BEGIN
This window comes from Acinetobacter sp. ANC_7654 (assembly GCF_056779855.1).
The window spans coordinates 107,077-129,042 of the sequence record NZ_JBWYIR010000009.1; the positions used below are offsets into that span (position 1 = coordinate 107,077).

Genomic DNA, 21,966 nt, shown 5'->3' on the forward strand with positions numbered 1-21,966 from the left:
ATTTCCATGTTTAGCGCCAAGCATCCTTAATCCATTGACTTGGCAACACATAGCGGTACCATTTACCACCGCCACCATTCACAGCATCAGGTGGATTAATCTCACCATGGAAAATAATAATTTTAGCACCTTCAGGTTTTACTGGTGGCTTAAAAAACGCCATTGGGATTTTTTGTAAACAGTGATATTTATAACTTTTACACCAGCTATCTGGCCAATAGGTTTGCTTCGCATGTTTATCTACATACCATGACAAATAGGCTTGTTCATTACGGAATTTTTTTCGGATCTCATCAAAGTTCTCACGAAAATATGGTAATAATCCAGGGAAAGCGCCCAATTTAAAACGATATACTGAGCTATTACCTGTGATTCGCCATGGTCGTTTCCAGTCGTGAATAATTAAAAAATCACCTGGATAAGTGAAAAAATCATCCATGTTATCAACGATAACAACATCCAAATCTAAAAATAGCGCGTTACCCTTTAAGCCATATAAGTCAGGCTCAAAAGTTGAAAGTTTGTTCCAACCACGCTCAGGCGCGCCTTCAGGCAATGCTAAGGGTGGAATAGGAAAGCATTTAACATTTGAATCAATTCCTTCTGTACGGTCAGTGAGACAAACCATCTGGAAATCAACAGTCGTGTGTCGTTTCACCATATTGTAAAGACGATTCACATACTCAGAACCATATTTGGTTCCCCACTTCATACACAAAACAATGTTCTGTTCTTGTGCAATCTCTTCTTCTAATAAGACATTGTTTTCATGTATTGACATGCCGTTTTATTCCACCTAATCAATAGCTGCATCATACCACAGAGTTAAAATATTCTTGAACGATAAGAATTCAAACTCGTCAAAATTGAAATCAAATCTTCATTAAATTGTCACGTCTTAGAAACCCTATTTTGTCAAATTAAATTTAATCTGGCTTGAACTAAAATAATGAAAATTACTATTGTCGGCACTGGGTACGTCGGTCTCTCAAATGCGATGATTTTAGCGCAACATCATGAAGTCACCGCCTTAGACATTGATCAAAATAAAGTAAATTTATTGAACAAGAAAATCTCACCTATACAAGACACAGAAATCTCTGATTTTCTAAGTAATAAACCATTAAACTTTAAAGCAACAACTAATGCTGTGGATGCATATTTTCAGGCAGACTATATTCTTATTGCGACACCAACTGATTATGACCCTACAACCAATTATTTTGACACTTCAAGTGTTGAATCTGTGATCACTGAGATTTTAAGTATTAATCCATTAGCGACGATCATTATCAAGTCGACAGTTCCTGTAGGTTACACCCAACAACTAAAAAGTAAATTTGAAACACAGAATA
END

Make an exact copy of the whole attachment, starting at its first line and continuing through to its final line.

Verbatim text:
This window comes from Acinetobacter sp. ANC_7654 (assembly GCF_056779855.1).
The window spans coordinates 107,077-129,042 of the sequence record NZ_JBWYIR010000009.1; the positions used below are offsets into that span (position 1 = coordinate 107,077).

Genomic DNA, 21,966 nt, shown 5'->3' on the forward strand with positions numbered 1-21,966 from the left:
ATTTCCATGTTTAGCGCCAAGCATCCTTAATCCATTGACTTGGCAACACATAGCGGTACCATTTACCACCGCCACCATTCACAGCATCAGGTGGATTAATCTCACCATGGAAAATAATAATTTTAGCACCTTCAGGTTTTACTGGTGGCTTAAAAAACGCCATTGGGATTTTTTGTAAACAGTGATATTTATAACTTTTACACCAGCTATCTGGCCAATAGGTTTGCTTCGCATGTTTATCTACATACCATGACAAATAGGCTTGTTCATTACGGAATTTTTTTCGGATCTCATCAAAGTTCTCACGAAAATATGGTAATAATCCAGGGAAAGCGCCCAATTTAAAACGATATACTGAGCTATTACCTGTGATTCGCCATGGTCGTTTCCAGTCGTGAATAATTAAAAAATCACCTGGATAAGTGAAAAAATCATCCATGTTATCAACGATAACAACATCCAAATCTAAAAATAGCGCGTTACCCTTTAAGCCATATAAGTCAGGCTCAAAAGTTGAAAGTTTGTTCCAACCACGCTCAGGCGCGCCTTCAGGCAATGCTAAGGGTGGAATAGGAAAGCATTTAACATTTGAATCAATTCCTTCTGTACGGTCAGTGAGACAAACCATCTGGAAATCAACAGTCGTGTGTCGTTTCACCATATTGTAAAGACGATTCACATACTCAGAACCATATTTGGTTCCCCACTTCATACACAAAACAATGTTCTGTTCTTGTGCAATCTCTTCTTCTAATAAGACATTGTTTTCATGTATTGACATGCCGTTTTATTCCACCTAATCAATAGCTGCATCATACCACAGAGTTAAAATATTCTTGAACGATAAGAATTCAAACTCGTCAAAATTGAAATCAAATCTTCATTAAATTGTCACGTCTTAGAAACCCTATTTTGTCAAATTAAATTTAATCTGGCTTGAACTAAAATAATGAAAATTACTATTGTCGGCACTGGGTACGTCGGTCTCTCAAATGCGATGATTTTAGCGCAACATCATGAAGTCACCGCCTTAGACATTGATCAAAATAAAGTAAATTTATTGAACAAGAAAATCTCACCTATACAAGACACAGAAATCTCTGATTTTCTAAGTAATAAACCATTAAACTTTAAAGCAACAACTAATGCTGTGGATGCATATTTTCAGGCAGACTATATTCTTATTGCGACACCAACTGATTATGACCCTACAACCAATTATTTTGACACTTCAAGTGTTGAATCTGTGATCACTGAGATTTTAAGTATTAATCCATTAGCGACGATCATTATCAAGTCGACAGTTCCTGTAGGTTACACCCAACAACTAAAAAGTAAATTTGAAACACAGAATA